That’s the concept behind Exception AM, a free digital compilation from subVariant that aims to present a collection of electronic music to help you feel better in the morning after a night of drinking. To celebrate the release on June 20, the release party will be held at Ai lounge in River North as the first in a series of concept parties called “Artificial Intelligence.” Liz Revision will mix the mostly-ambient and downtempo tracks from the compilation together at the beginning of the night and will then hand over the decks to local DJs Silentcorp, Andrew Kevins, Dirtybird, and Droopy to finish out the night with techno and house. The party will be free all night from 10pm-3am.
subVariant’s Artificial Intelligence showcase is a series of concept parties that aim to merge art, design, humor, and fun into a dance music scene that often takes itself too seriously, while still maintaining the high level of musical quality and experimentation the company is known for and continuing to support the local electronic music community.
subVariant presents “Artificial Intelligence 1: Exception AM Release Party”
Ai Lounge. 358 W. Ontario, Chicago IL. 21+
Here’s an article I wrote for CDM about Benn Jordan who’s live-scoring said TV show at Sonotheque tomorrow (May 5).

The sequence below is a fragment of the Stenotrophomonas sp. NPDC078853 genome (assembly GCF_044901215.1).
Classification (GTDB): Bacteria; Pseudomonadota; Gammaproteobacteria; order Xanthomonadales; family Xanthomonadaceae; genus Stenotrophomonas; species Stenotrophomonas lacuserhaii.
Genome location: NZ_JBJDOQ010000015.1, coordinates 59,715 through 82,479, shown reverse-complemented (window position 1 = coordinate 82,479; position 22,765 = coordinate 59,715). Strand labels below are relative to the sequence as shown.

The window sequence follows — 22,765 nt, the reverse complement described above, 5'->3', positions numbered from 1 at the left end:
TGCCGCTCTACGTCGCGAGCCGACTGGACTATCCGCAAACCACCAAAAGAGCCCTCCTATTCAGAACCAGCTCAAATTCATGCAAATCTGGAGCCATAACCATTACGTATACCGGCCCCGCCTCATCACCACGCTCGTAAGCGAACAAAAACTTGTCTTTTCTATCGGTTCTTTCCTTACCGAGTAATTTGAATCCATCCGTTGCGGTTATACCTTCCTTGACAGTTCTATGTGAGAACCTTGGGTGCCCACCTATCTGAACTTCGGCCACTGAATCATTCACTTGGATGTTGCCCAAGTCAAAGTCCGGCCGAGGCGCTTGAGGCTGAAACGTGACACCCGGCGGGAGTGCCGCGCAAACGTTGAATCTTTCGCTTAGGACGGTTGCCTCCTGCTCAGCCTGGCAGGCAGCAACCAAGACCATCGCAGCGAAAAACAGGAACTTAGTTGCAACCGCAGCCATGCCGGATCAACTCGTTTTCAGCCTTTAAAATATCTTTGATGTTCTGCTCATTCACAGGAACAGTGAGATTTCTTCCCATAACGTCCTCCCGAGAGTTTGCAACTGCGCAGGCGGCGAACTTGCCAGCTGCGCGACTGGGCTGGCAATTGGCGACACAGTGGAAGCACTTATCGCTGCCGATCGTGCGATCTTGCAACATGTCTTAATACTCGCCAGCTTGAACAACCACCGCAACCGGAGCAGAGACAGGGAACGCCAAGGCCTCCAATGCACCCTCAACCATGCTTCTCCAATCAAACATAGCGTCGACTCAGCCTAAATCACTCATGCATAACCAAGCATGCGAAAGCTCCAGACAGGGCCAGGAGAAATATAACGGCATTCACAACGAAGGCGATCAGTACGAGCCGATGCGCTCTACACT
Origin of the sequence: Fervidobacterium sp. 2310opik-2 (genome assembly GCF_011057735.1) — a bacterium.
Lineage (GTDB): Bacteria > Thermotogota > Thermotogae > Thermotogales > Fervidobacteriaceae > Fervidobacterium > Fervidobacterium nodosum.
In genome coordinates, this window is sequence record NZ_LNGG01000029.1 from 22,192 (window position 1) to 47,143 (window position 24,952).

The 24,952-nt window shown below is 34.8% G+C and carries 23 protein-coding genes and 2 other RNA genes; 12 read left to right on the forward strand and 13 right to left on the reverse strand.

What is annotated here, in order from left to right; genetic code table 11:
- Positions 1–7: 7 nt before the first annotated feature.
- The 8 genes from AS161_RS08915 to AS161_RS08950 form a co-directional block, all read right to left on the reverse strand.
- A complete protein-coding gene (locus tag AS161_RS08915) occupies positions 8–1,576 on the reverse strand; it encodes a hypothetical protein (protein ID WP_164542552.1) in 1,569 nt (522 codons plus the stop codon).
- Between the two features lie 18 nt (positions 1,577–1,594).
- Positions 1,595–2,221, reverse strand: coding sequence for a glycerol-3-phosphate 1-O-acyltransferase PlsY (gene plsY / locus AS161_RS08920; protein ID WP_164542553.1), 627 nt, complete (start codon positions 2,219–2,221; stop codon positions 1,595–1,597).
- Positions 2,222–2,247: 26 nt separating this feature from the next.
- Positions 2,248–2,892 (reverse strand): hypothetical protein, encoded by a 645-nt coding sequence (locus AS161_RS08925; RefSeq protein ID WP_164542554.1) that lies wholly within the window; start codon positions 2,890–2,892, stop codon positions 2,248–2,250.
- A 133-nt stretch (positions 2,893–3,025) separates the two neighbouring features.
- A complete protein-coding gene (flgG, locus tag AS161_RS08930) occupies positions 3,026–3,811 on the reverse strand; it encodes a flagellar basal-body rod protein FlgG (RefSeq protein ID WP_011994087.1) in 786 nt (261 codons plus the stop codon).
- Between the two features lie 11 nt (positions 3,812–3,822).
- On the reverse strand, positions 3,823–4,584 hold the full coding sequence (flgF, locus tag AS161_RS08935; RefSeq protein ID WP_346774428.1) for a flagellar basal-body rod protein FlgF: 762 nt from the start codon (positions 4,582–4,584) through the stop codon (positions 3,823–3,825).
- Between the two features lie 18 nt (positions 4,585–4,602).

Commercial music producer Benn Jordan (recording as The Flashbulb) stumbled upon David Attenborough’s 1984 documentary series that was, in the creator’s words, “more in touch with nature than any other.” Along with the BBC he and his crew geared up for the endeavor–and they would risk their lives and careers to do so. The result, a TV series called “The Living Planet.”…Benn loved the concept and the film, but said, “the only thing I’m not in love with about this series is the music. A bit too minimal and synthy when perhaps a more cinematic approach is needed.” Taking it upon himself to re-invision the soundtrack, Benn–along with opener and visualist Polyfuse–will re-create live the score to the the first of The Living Planet series: “The Building Of The Earth.”
Just clicking through the little Flash application lets you create the Matt Groening-created version of your persona, complete with satisfying little blips along the way. But apparently it’s perpetually Fall / early Spring in Springfield, since you’re forced to wear pants and a t-shirt. It’s likely people will just be cropping the face and using it for message board avatars anyway. With mine, I snagged an atomic graphic for my t-shirt and was happy that I could re-create my monochrome wardrobe with ease.
On the topic of avatars, a friend at a wedding I went to over the weekend (on 7-7-07, of course), mentioned that his two daughters mainly love the Wii since they can create Mii avatars of people they know, sort of playing a virtual dress-up game, which is an interesting point to take note of in designing games for very young girls.
Should you need to create a Mii to use for the web, here’s a nice little Mii-generator, also based in Flash.